"This may be the only place in their lives, when they walk in the door, they know everybody there has had somebody significant to them die," said Swolsky, who has volunteered as a support group facilitator for nearly nine years.
Brooke's Place for Grieving Young People offers free twice-monthly support groups for children of all ages, as well as the adults in their households. The groups attract about 300 people a month.
This fall, Brooke's Place used a $100,000 gift from the Levin Living Trust to start individual counseling.
Swolsky's husband Michael is co-trustee of the Levin trust, which was established by his uncle and aunt, Willard and Anne Levin of the Los Angeles area.
"When I heard about this program, my uncle was still living," Michael Swolsky said. "In the last couple of years before he died, he felt bereavement counseling was very important."
Michael Swolsky said his aunt and uncle lost their son to suicide at age 21. "At that time, there were no programs," he said. "It was a sticking point in their lives."
Swolsky is in the process of converting the trust to a foundation and plans to make future gifts that would allow Brooke's Place to offer more free counseling for families that can't afford it.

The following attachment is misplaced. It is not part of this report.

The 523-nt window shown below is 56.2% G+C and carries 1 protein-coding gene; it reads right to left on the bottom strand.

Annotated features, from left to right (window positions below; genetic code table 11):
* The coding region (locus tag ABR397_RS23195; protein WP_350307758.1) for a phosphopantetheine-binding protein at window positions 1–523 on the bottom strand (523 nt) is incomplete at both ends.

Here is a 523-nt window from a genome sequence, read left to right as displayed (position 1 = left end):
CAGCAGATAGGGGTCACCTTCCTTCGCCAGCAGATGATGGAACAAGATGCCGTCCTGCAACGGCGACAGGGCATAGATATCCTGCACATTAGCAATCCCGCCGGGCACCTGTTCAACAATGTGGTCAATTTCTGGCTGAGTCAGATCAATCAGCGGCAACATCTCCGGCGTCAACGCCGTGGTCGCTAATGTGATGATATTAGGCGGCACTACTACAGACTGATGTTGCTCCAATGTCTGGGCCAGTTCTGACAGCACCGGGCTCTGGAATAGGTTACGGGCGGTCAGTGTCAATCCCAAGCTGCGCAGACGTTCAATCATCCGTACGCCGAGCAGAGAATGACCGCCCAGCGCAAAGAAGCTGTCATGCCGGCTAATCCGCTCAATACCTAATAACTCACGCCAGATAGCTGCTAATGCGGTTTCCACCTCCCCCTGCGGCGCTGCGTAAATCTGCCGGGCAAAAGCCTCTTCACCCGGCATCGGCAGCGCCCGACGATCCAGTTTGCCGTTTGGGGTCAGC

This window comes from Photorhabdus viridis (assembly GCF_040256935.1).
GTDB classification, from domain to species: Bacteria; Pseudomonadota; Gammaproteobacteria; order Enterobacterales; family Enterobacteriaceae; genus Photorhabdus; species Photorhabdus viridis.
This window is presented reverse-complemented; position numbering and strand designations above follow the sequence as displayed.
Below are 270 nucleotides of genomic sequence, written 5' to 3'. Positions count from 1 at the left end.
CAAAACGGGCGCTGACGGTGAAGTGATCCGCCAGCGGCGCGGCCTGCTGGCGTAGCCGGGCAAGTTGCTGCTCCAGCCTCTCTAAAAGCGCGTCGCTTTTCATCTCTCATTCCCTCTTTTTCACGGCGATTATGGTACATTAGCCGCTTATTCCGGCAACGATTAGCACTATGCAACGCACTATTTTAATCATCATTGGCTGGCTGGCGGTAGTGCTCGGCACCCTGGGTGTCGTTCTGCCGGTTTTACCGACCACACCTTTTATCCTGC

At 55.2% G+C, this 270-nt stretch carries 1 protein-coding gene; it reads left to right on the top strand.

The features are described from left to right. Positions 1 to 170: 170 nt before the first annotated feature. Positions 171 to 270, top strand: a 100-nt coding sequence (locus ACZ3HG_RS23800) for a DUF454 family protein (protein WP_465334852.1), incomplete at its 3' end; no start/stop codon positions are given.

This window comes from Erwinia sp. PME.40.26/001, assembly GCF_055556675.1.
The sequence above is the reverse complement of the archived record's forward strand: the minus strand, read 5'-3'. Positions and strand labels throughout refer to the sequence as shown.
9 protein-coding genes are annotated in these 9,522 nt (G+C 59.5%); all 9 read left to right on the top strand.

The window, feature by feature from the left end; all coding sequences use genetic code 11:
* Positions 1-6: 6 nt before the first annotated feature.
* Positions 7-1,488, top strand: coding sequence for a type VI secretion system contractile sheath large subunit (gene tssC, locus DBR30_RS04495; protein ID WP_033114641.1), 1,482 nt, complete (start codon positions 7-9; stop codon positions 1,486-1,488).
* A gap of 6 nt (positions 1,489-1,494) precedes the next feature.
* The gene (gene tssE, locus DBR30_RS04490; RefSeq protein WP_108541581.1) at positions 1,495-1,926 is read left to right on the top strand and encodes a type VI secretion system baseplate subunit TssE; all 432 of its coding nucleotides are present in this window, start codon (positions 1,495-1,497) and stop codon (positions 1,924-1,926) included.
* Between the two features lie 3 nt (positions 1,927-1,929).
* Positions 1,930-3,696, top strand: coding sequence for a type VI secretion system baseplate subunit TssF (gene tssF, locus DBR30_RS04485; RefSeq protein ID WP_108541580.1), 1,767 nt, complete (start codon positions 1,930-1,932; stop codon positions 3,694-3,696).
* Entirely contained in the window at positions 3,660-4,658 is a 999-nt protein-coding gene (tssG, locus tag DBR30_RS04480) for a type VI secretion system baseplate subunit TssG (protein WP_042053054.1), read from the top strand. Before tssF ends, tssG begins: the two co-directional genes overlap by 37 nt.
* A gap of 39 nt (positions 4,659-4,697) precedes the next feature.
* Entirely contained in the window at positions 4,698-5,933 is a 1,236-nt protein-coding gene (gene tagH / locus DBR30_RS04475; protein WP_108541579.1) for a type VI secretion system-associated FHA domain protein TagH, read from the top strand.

Three contracted therapists began individual counseling through Brooke's Place in October and are serving 16 people, President Kelley Romweber said. Fees are on a sliding scale.
Marcia Swolsky, who also serves on the board of directors, said the idea of launching individual, fee-based counseling appealed to her because it might someday generate enough revenue to cover the core mission of Brooke's Place: free support groups.
"I loved that idea," she said. "It's hard," she said of annual fund raising. "There's only so many areas we're going to be able to tap. Death is a hard sell. Even though it happens to everybody, it's a hard sell."
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